She's a Klingon!
By stephbernaba on August 03, 2011
Self-Disclosure: I had to Google “Klingon” because the only thing I know about them is that they have bumpy foreheads and they look pretty mean. After my exhaustive research, I’m satisfied with the conclusion that my daughter Maggie is not, in fact, a Klingon, but more of a Clinger.
I was blessed enough that my oldest son, Matthew, was a self-soothing, independent boy. Never needed a pacifier, rarely needed to be rocked to sleep (though sometimes I sang to him), and is overall good-natured. He plays independently, and only crawls up onto your lap or sits by you when he’s tired. I got spoiled.
When my twins were born at 36 weeks, still technically premature, Michael outweighed Maggie by a little over a pound. She was a little wrinkly, to put it kindly. Ok, she looked like an emptied-out couch cushion. When they were born, Maggie didn’t take well to food, her body temperature wasn’t stable like Michael’s, and “kangaroo care” was urged by the hospital.
Obviously, I was absolutely on board with this. I wanted her to grow up big and strong so she could take on her brothers and the rest of the world, so I kept her, naked, under my shirt during most days. Despite the instinctual drive to care for my newborn, I would think to myself, “I hope she doesn’t become clingy.”
Fast forward to almost six months later…
“She only likes you, Steph.”
“You’re the only one who makes her stop crying.”
“Here. You take her. You’re the only one she likes.”
“Look at how she loves her Momma!!”
Now, I am in no way ungrateful for my strong, beautiful, healthy girl, but holy mackerel, that girl needs CONSTANT attention. It’s almost as if she doesn’t realize she’s got two brothers. I have justified it as this: She’s so intelligent that she requires ongoing stimulation. That’s how I get through my days (my long, long days).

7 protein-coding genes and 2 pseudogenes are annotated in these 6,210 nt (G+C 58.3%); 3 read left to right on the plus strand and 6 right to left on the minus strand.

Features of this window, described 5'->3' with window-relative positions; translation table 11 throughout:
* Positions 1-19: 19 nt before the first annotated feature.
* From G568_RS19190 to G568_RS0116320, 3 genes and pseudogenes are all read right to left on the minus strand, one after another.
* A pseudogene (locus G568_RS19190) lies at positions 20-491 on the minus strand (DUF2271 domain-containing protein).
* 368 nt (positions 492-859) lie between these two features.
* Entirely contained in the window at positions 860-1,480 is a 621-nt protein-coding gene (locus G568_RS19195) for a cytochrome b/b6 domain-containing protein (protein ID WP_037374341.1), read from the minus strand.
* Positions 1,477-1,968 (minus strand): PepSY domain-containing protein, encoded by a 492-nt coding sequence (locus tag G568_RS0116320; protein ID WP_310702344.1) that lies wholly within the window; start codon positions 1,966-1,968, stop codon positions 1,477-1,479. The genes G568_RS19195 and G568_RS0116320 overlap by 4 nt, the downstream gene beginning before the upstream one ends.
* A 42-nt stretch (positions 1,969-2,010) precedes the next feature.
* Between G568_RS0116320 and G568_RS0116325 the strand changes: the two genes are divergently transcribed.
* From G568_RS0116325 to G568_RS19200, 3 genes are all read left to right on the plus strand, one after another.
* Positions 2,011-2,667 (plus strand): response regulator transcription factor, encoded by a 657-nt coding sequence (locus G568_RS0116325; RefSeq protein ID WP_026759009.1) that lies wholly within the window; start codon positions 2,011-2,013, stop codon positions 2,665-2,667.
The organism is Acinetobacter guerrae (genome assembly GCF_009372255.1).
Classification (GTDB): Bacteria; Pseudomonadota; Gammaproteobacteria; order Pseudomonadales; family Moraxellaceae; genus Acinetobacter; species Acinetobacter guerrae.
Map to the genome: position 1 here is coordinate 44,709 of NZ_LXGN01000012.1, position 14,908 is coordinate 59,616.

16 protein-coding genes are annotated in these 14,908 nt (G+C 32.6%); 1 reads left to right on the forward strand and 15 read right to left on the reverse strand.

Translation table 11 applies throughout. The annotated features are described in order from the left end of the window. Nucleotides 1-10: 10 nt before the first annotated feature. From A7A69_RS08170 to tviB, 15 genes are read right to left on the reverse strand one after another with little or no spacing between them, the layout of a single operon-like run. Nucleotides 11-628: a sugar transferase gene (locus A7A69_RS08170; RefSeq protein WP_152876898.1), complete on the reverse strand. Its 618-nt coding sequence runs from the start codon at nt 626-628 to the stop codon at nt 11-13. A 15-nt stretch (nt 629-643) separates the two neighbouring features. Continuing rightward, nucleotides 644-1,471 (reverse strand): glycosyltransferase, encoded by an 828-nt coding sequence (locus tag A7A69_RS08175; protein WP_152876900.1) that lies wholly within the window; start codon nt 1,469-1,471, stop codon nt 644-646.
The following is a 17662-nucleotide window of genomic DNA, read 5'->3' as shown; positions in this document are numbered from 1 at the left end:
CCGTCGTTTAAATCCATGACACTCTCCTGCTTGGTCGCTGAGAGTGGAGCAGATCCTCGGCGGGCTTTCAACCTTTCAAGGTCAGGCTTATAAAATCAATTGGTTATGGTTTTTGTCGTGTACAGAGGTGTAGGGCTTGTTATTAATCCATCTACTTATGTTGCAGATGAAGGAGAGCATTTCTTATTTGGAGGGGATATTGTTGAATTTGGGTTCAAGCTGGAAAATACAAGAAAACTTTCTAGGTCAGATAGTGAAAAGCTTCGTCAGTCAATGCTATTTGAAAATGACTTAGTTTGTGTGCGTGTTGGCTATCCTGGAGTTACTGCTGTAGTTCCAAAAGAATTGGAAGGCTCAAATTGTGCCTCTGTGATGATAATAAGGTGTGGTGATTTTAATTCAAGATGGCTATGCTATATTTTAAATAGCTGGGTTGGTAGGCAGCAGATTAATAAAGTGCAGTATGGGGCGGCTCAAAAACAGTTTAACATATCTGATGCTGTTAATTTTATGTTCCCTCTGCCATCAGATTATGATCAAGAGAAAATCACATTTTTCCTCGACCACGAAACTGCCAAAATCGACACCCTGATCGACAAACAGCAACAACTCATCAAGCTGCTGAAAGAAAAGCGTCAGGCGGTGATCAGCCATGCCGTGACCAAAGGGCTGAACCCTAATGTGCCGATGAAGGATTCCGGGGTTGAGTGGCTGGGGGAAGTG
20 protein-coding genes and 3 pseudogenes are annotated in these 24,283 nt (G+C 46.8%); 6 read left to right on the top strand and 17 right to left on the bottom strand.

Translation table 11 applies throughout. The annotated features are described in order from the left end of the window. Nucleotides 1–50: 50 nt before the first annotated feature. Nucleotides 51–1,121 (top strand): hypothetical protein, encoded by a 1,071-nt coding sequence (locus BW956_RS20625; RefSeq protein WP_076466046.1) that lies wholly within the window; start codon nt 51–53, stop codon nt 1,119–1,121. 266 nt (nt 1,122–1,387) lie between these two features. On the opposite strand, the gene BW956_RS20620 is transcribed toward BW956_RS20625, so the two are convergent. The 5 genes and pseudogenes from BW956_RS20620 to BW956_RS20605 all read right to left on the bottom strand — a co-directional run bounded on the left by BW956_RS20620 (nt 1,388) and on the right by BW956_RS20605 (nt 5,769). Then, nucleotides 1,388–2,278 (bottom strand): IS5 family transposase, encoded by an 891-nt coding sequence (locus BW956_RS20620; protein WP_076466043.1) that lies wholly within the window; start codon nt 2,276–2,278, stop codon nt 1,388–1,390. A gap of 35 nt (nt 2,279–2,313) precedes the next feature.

And again, not that I don’t LOVE this, but she yanks my hair, sticks her fingers in my mouth and up my nose, gnaws on my knuckles, shrieks directly into my ears, grabs and squeezes pieces of my face, and blows raspberries in my eyes – and she’d do it all day, every day, if she could.
Still, all well and good, except I have two other babies, a house to manage, and a husband who works a rotating schedule.
I call her my koala, mainly because when I was a little girl, my uncle bought me one of those – and I hope someone here remembers what I am talking about - animals whose shoulders you pinched and the arms opened up and you let go and they held on. Sort of like a chip clip, but in animal form. If I pick her up, she clings to me, for dear life, it seems, cheek buried in my chest, as if we were being circled by hungry lions.
My husband and I joke that she should have been born into a tribe somewhere. Amir even calls her “Bush Baby” when he’s not calling her “Señorita Discontente”.
Because of my desire to move freely, and the fact that I don’t really subscribe to Attachment Parenting, I often encourage other people to hold and play with her. Much of the time, however, she’s returned to me with the disclaimer, “Here. I don’t know what she wants. I think she wants you.” Damn. Really? Because I’m feeding Michael and Matthew is running back and forth dropping his toys on Michael’s head and I think I might want to take a shower at some point today.
As much as this all “bothers” me, though, I have to say that I’ve honestly experienced nothing in my life like the joy that overtakes her body, the way her eyes light up and her little (loud) gummy mouth breaks into a huge smile, as she screams with happiness and flaps her arms when she sees me. Also, I don’t think she’ll be doing this (at least to this degree) much longer. Both of the twins are rolling around and beginning to lift themselves up into a crawling position. If she’s as curious as I feel she will be, I am going to be lucky when or if she decides to be anywhere near me.
So, I find a way to accommodate her, because in the blink of an eye, she will be going off to the movies with her friends and begging to be dropped off a block away from school.
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